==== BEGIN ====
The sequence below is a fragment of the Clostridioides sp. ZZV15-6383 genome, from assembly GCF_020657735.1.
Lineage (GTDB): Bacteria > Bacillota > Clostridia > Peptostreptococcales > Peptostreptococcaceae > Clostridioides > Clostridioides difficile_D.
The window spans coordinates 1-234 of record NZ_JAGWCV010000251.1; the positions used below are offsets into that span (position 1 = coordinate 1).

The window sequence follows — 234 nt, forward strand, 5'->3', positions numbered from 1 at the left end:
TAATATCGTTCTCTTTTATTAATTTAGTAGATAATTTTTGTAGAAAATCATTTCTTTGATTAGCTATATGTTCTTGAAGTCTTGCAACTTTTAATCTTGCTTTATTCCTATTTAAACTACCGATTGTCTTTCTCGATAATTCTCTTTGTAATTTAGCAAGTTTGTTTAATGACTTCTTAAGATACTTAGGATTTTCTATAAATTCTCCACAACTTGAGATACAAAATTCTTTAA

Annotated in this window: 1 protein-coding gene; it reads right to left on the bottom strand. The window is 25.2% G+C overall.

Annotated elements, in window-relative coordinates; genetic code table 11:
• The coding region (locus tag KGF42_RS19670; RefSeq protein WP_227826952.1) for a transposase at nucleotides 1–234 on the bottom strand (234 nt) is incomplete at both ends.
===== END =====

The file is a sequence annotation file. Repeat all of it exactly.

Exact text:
The sequence below is a fragment of the Clostridioides sp. ZZV15-6383 genome, from assembly GCF_020657735.1.
Lineage (GTDB): Bacteria > Bacillota > Clostridia > Peptostreptococcales > Peptostreptococcaceae > Clostridioides > Clostridioides difficile_D.
The window spans coordinates 1-234 of record NZ_JAGWCV010000251.1; the positions used below are offsets into that span (position 1 = coordinate 1).

The window sequence follows — 234 nt, forward strand, 5'->3', positions numbered from 1 at the left end:
TAATATCGTTCTCTTTTATTAATTTAGTAGATAATTTTTGTAGAAAATCATTTCTTTGATTAGCTATATGTTCTTGAAGTCTTGCAACTTTTAATCTTGCTTTATTCCTATTTAAACTACCGATTGTCTTTCTCGATAATTCTCTTTGTAATTTAGCAAGTTTGTTTAATGACTTCTTAAGATACTTAGGATTTTCTATAAATTCTCCACAACTTGAGATACAAAATTCTTTAA

Annotated in this window: 1 protein-coding gene; it reads right to left on the bottom strand. The window is 25.2% G+C overall.

Annotated elements, in window-relative coordinates; genetic code table 11:
• The coding region (locus tag KGF42_RS19670; RefSeq protein WP_227826952.1) for a transposase at nucleotides 1–234 on the bottom strand (234 nt) is incomplete at both ends.